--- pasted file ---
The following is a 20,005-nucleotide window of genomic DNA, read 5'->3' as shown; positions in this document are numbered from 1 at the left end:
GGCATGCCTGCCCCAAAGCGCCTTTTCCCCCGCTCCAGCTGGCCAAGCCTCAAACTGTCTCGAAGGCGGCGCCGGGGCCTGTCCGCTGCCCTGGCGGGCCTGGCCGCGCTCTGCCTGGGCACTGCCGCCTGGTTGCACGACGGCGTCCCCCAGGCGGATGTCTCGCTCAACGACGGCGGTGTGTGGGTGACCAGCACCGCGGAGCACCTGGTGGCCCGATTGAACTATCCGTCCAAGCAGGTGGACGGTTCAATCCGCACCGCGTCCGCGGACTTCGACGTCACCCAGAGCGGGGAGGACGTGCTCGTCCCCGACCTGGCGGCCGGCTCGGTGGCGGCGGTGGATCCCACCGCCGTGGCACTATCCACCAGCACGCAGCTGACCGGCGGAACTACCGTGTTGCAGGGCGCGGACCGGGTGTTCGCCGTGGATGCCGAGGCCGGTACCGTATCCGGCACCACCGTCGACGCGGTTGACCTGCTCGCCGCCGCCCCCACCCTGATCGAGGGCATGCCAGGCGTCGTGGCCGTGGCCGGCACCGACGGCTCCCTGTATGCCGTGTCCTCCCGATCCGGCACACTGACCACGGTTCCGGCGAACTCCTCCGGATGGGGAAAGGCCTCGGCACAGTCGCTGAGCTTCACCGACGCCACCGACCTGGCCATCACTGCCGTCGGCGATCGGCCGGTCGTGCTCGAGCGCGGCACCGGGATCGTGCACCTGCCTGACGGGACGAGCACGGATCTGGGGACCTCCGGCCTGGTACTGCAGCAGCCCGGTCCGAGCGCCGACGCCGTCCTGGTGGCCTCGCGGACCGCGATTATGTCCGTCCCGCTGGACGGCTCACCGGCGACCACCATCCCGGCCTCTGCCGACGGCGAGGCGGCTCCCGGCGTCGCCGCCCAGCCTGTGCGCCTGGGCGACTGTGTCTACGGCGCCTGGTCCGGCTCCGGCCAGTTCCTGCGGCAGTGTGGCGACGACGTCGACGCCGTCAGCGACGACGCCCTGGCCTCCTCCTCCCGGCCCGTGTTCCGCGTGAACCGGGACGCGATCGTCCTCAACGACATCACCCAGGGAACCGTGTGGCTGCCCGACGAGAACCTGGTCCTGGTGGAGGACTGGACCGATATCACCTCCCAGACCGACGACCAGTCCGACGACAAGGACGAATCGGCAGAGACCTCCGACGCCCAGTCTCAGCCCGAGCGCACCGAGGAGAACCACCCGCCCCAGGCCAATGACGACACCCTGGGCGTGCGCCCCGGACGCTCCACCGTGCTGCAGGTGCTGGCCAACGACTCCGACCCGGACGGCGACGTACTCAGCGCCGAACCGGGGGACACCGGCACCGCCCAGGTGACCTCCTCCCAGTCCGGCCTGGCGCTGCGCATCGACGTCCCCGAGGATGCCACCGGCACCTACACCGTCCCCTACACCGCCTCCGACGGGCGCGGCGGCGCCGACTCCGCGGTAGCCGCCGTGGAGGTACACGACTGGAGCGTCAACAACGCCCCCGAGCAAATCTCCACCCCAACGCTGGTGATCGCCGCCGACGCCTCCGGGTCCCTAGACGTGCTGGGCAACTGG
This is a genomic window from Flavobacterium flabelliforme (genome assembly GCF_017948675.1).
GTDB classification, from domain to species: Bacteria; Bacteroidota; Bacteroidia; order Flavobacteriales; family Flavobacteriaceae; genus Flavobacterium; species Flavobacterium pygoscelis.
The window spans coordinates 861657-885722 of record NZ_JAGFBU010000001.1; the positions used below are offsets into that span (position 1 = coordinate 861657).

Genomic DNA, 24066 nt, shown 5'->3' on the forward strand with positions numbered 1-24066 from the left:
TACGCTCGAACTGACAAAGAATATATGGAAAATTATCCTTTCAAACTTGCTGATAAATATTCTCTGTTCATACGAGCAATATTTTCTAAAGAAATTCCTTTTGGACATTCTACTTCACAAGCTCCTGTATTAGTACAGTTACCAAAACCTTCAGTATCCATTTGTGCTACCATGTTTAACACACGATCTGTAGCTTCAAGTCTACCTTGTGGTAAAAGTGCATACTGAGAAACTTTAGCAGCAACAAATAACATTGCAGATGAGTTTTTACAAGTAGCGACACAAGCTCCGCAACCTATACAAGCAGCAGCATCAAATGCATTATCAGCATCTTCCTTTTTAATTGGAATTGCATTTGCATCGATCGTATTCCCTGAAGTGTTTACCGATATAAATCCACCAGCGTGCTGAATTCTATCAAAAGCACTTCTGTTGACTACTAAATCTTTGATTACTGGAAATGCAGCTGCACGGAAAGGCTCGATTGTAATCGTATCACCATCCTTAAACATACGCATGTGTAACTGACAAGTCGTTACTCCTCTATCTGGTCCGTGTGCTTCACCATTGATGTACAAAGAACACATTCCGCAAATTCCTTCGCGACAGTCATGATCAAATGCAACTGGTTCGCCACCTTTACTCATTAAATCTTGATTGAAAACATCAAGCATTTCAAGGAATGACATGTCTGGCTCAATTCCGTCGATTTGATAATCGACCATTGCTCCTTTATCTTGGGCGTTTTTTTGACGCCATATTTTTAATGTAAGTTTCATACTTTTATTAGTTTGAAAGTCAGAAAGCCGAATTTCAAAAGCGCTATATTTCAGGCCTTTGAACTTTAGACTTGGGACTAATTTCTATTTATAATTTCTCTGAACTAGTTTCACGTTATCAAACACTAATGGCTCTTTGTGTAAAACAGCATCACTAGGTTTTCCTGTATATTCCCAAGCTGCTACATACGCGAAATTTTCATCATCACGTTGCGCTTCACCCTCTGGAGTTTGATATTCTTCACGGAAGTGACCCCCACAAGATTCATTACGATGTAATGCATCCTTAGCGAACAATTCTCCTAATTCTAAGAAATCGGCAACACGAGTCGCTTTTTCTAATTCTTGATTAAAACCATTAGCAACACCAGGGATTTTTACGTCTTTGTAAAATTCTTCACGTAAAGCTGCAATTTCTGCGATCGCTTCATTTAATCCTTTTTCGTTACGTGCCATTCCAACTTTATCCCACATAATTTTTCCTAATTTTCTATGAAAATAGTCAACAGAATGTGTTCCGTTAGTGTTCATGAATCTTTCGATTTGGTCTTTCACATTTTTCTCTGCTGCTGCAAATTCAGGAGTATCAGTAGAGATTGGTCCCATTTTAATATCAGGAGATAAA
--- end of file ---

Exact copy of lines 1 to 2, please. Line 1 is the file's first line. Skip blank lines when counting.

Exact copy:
The following is a 20,005-nucleotide window of genomic DNA, read 5'->3' as shown; positions in this document are numbered from 1 at the left end:
GGCATGCCTGCCCCAAAGCGCCTTTTCCCCCGCTCCAGCTGGCCAAGCCTCAAACTGTCTCGAAGGCGGCGCCGGGGCCTGTCCGCTGCCCTGGCGGGCCTGGCCGCGCTCTGCCTGGGCACTGCCGCCTGGTTGCACGACGGCGTCCCCCAGGCGGATGTCTCGCTCAACGACGGCGGTGTGTGGGTGACCAGCACCGCGGAGCACCTGGTGGCCCGATTGAACTATCCGTCCAAGCAGGTGGACGGTTCAATCCGCACCGCGTCCGCGGACTTCGACGTCACCCAGAGCGGGGAGGACGTGCTCGTCCCCGACCTGGCGGCCGGCTCGGTGGCGGCGGTGGATCCCACCGCCGTGGCACTATCCACCAGCACGCAGCTGACCGGCGGAACTACCGTGTTGCAGGGCGCGGACCGGGTGTTCGCCGTGGATGCCGAGGCCGGTACCGTATCCGGCACCACCGTCGACGCGGTTGACCTGCTCGCCGCCGCCCCCACCCTGATCGAGGGCATGCCAGGCGTCGTGGCCGTGGCCGGCACCGACGGCTCCCTGTATGCCGTGTCCTCCCGATCCGGCACACTGACCACGGTTCCGGCGAACTCCTCCGGATGGGGAAAGGCCTCGGCACAGTCGCTGAGCTTCACCGACGCCACCGACCTGGCCATCACTGCCGTCGGCGATCGGCCGGTCGTGCTCGAGCGCGGCACCGGGATCGTGCACCTGCCTGACGGGACGAGCACGGATCTGGGGACCTCCGGCCTGGTACTGCAGCAGCCCGGTCCGAGCGCCGACGCCGTCCTGGTGGCCTCGCGGACCGCGATTATGTCCGTCCCGCTGGACGGCTCACCGGCGACCACCATCCCGGCCTCTGCCGACGGCGAGGCGGCTCCCGGCGTCGCCGCCCAGCCTGTGCGCCTGGGCGACTGTGTCTACGGCGCCTGGTCCGGCTCCGGCCAGTTCCTGCGGCAGTGTGGCGACGACGTCGACGCCGTCAGCGACGACGCCCTGGCCTCCTCCTCCCGGCCCGTGTTCCGCGTGAACCGGGACGCGATCGTCCTCAACGACATCACCCAGGGAACCGTGTGGCTGCCCGACGAGAACCTGGTCCTGGTGGAGGACTGGACCGATATCACCTCCCAGACCGACGACCAGTCCGACGACAAGGACGAATCGGCAGAGACCTCCGACGCCCAGTCTCAGCCCGAGCGCACCGAGGAGAACCACCCGCCCCAGGCCAATGACGACACCCTGGGCGTGCGCCCCGGACGCTCCACCGTGCTGCAGGTGCTGGCCAACGACTCCGACCCGGACGGCGACGTACTCAGCGCCGAACCGGGGGACACCGGCACCGCCCAGGTGACCTCCTCCCAGTCCGGCCTGGCGCTGCGCATCGACGTCCCCGAGGATGCCACCGGCACCTACACCGTCCCCTACACCGCCTCCGACGGGCGCGGCGGCGCCGACTCCGCGGTAGCCGCCGTGGAGGTACACGACTGGAGCGTCAACAACGCCCCCGAGCAAATCTCCACCCCAACGCTGGTGATCGCCGCCGACGCCTCCGGGTCCCTAGACGTGCTGGGCAACTGG